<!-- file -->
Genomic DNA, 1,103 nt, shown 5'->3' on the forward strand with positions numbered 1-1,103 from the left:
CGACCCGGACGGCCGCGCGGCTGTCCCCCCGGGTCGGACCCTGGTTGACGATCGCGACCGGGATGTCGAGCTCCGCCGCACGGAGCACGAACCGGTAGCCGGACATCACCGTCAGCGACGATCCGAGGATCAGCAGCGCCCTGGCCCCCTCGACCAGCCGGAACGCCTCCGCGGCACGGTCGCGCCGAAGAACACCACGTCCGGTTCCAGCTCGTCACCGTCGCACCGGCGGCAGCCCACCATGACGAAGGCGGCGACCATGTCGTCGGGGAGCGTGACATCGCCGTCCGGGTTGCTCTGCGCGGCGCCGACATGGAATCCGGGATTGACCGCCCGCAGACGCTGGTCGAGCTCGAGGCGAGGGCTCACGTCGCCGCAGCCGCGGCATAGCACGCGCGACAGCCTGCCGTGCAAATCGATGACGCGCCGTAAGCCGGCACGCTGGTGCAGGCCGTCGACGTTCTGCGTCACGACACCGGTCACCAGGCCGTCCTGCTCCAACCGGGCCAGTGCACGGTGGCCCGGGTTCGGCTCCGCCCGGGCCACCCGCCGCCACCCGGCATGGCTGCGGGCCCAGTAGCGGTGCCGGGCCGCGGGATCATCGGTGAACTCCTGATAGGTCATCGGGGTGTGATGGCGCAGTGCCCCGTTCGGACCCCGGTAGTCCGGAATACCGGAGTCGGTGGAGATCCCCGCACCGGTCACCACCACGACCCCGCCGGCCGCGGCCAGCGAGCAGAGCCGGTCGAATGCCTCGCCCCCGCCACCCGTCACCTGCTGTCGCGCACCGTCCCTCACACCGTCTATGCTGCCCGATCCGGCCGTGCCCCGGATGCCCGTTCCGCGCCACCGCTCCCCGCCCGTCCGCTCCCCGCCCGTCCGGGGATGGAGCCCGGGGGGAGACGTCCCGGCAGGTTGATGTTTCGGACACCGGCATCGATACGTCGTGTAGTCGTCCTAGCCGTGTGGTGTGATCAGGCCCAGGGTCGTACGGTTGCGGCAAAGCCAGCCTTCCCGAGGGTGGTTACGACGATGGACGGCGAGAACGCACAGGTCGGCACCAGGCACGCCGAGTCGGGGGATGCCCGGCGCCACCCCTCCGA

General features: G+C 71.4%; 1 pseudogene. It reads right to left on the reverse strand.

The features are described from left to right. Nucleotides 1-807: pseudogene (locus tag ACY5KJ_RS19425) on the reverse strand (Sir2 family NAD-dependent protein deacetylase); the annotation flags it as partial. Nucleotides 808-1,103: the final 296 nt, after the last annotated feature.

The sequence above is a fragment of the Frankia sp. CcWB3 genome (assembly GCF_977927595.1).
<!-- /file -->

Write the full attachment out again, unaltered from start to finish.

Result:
Genomic DNA, 1,103 nt, shown 5'->3' on the forward strand with positions numbered 1-1,103 from the left:
CGACCCGGACGGCCGCGCGGCTGTCCCCCCGGGTCGGACCCTGGTTGACGATCGCGACCGGGATGTCGAGCTCCGCCGCACGGAGCACGAACCGGTAGCCGGACATCACCGTCAGCGACGATCCGAGGATCAGCAGCGCCCTGGCCCCCTCGACCAGCCGGAACGCCTCCGCGGCACGGTCGCGCCGAAGAACACCACGTCCGGTTCCAGCTCGTCACCGTCGCACCGGCGGCAGCCCACCATGACGAAGGCGGCGACCATGTCGTCGGGGAGCGTGACATCGCCGTCCGGGTTGCTCTGCGCGGCGCCGACATGGAATCCGGGATTGACCGCCCGCAGACGCTGGTCGAGCTCGAGGCGAGGGCTCACGTCGCCGCAGCCGCGGCATAGCACGCGCGACAGCCTGCCGTGCAAATCGATGACGCGCCGTAAGCCGGCACGCTGGTGCAGGCCGTCGACGTTCTGCGTCACGACACCGGTCACCAGGCCGTCCTGCTCCAACCGGGCCAGTGCACGGTGGCCCGGGTTCGGCTCCGCCCGGGCCACCCGCCGCCACCCGGCATGGCTGCGGGCCCAGTAGCGGTGCCGGGCCGCGGGATCATCGGTGAACTCCTGATAGGTCATCGGGGTGTGATGGCGCAGTGCCCCGTTCGGACCCCGGTAGTCCGGAATACCGGAGTCGGTGGAGATCCCCGCACCGGTCACCACCACGACCCCGCCGGCCGCGGCCAGCGAGCAGAGCCGGTCGAATGCCTCGCCCCCGCCACCCGTCACCTGCTGTCGCGCACCGTCCCTCACACCGTCTATGCTGCCCGATCCGGCCGTGCCCCGGATGCCCGTTCCGCGCCACCGCTCCCCGCCCGTCCGCTCCCCGCCCGTCCGGGGATGGAGCCCGGGGGGAGACGTCCCGGCAGGTTGATGTTTCGGACACCGGCATCGATACGTCGTGTAGTCGTCCTAGCCGTGTGGTGTGATCAGGCCCAGGGTCGTACGGTTGCGGCAAAGCCAGCCTTCCCGAGGGTGGTTACGACGATGGACGGCGAGAACGCACAGGTCGGCACCAGGCACGCCGAGTCGGGGGATGCCCGGCGCCACCCCTCCGA

General features: G+C 71.4%; 1 pseudogene. It reads right to left on the reverse strand.

The features are described from left to right. Nucleotides 1-807: pseudogene (locus tag ACY5KJ_RS19425) on the reverse strand (Sir2 family NAD-dependent protein deacetylase); the annotation flags it as partial. Nucleotides 808-1,103: the final 296 nt, after the last annotated feature.

The sequence above is a fragment of the Frankia sp. CcWB3 genome (assembly GCF_977927595.1).